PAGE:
Here are some newspaper reviews of Death in Cyprus (1984) (originally publisheed as Death Walked In Cyprus in 1956).

On the inside of the dustjacket: "M. M. Kaye has now established herself firmly on the library lists of detective fiction connoisseurs. Her writing has just those qualities most apprciated in work of this genre. She has a rapid, vivid narrative style, an eye for accurate detail and an uncanny gift for creating suspense. Her scenes are brilliantly set. After Death Walked in Berlin comes the latest spine-chilling tale set in the island of Cyprus.

On board S.S. Orantares, sailing from Port Said to Limassol, Julia Blaine's sudden death in Cabin Number Thirteen is witnessed only by Amanda Derington who had exchanged cabins with her at the last moment. Sooner or later someone must inevitably realise that Amanda was bound to obtain possession of evidence that pointed to murder. After the police have questioned Amanda she is allowed to disembark with the other passengers at Limassol and her life is in constant danger."

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Though no information on previous publication is available, this mystery-comedy is like Death in Kenya and Death in Zanzibar - clearly a product of Kaye's 1950s writing-career; but this time the old-fashioned-ness is more airy and entertaining. Once again an exotic locale, undivided Cyprus,is more vivid than characters or plot. Once again there's a formula heroine: beautiful, orphaned Amanda Derington, whose austere guardian (head of the family's business) has asked Derington employee Glenn Barton to look after Amanda when she arrives in Cyprus. But even before Amanda's off the ship there's a murder-by-poison: fat, rich Julia Blaine is dead, and none of her friends (nor her husband) appears to be grief-stricken. So Amanda is soon turning for help to fellow passenger Steve Howard, handsome and enigmatic and unflappable. Once ashore, she stays in the beautiful, dusty house of eccentric Miss Moon while Glenn Barton deals with his own problems (a runaway wife, an adoring middle-aged secretary). And then comes murder #2 -that of Glenn's secretary Monica - after which wide-eyed Amanda must be saved in time's nick by the omnipresent Steve... who unmasks the predictable culprit. Another creaky museum-piece, then but, taken on its own terms, it's an agreeable Agatha Christie/Noel Coward hybrid: light-hearted, empty-headed fun for tolerant Anglophiles and romance/mystery/comedy fans. Kirkus Review, 10 May 1984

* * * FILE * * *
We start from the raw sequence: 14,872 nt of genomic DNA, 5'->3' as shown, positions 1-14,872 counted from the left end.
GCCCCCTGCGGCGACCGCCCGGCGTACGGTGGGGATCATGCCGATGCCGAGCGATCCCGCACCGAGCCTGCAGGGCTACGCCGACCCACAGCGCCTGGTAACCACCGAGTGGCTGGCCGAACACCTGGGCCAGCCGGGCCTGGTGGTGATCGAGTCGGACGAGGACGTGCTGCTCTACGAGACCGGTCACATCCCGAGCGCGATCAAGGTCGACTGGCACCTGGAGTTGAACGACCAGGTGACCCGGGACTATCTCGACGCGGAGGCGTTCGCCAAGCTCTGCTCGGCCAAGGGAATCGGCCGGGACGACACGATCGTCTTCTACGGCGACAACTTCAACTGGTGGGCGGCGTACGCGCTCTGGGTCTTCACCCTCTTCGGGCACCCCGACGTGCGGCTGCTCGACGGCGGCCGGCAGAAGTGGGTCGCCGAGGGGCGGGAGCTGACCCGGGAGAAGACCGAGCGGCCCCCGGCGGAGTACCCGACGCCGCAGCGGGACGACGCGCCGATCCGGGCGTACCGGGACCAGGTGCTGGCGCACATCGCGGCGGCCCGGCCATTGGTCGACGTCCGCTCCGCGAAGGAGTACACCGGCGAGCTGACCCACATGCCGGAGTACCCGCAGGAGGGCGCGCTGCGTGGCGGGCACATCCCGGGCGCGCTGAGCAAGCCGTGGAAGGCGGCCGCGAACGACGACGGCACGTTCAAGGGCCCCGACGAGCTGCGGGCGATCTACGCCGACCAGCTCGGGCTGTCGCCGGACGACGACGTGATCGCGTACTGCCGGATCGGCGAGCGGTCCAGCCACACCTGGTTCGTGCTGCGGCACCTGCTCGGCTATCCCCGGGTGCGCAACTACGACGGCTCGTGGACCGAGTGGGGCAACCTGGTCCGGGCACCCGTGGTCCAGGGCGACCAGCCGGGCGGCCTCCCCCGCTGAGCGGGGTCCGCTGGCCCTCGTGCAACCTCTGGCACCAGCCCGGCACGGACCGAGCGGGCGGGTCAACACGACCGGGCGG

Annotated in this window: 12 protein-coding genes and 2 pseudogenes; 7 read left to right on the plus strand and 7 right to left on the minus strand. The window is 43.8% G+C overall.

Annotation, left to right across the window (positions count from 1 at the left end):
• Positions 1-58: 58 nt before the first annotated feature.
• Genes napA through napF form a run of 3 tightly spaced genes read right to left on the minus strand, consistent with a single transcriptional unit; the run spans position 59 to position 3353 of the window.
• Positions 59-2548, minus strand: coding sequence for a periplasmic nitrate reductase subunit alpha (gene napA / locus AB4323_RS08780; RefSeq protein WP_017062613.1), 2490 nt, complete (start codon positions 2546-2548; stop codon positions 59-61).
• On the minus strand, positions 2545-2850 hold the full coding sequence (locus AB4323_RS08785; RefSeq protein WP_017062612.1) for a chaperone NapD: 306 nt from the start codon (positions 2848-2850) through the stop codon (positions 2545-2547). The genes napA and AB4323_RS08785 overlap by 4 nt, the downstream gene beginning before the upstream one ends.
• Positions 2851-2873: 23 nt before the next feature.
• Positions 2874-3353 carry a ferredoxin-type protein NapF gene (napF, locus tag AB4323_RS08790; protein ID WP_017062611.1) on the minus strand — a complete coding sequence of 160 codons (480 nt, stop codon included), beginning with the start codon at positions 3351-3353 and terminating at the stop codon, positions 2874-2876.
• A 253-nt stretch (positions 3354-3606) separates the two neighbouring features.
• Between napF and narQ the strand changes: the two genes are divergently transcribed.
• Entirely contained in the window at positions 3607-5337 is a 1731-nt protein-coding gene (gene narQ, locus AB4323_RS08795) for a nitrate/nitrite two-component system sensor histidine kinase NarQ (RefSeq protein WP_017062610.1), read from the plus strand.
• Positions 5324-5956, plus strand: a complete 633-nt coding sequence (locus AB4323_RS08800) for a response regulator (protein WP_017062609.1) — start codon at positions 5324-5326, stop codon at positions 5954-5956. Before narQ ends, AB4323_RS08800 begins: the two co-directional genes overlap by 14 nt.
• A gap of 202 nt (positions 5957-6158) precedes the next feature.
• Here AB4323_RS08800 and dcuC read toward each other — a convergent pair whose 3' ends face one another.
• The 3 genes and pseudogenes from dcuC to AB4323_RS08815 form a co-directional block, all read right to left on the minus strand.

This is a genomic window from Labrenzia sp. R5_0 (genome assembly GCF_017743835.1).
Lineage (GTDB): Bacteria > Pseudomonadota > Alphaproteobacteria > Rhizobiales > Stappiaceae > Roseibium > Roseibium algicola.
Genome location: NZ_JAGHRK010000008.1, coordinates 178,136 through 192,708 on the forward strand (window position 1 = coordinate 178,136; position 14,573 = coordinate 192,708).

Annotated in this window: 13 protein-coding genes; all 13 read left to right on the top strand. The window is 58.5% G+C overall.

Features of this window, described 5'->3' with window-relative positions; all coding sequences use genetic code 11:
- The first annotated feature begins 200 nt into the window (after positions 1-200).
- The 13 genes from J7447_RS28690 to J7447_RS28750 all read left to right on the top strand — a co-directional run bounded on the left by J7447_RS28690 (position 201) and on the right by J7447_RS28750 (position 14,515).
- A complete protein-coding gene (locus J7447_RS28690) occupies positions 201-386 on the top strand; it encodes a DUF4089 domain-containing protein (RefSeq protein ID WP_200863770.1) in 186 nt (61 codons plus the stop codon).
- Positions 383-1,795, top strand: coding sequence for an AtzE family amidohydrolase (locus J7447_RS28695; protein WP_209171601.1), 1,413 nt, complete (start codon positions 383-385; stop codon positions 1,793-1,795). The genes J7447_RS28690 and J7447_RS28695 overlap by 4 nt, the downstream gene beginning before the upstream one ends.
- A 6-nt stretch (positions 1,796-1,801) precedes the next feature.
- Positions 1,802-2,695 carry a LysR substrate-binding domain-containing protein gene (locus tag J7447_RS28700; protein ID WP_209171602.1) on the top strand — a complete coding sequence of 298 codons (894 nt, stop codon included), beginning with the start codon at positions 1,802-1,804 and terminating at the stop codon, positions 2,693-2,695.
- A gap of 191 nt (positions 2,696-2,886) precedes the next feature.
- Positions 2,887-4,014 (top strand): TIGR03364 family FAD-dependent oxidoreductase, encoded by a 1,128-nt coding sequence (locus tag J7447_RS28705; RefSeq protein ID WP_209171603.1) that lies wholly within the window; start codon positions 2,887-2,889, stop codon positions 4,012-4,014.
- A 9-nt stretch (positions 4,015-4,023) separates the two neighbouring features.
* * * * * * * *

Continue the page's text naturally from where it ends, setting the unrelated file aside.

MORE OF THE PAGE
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"M.M. Kaye [is] one of the finest storytellers of our time."Mystery News

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"M.M. Kaye has a marvelous touch with atmosphere, place, and time."Houston Chronicle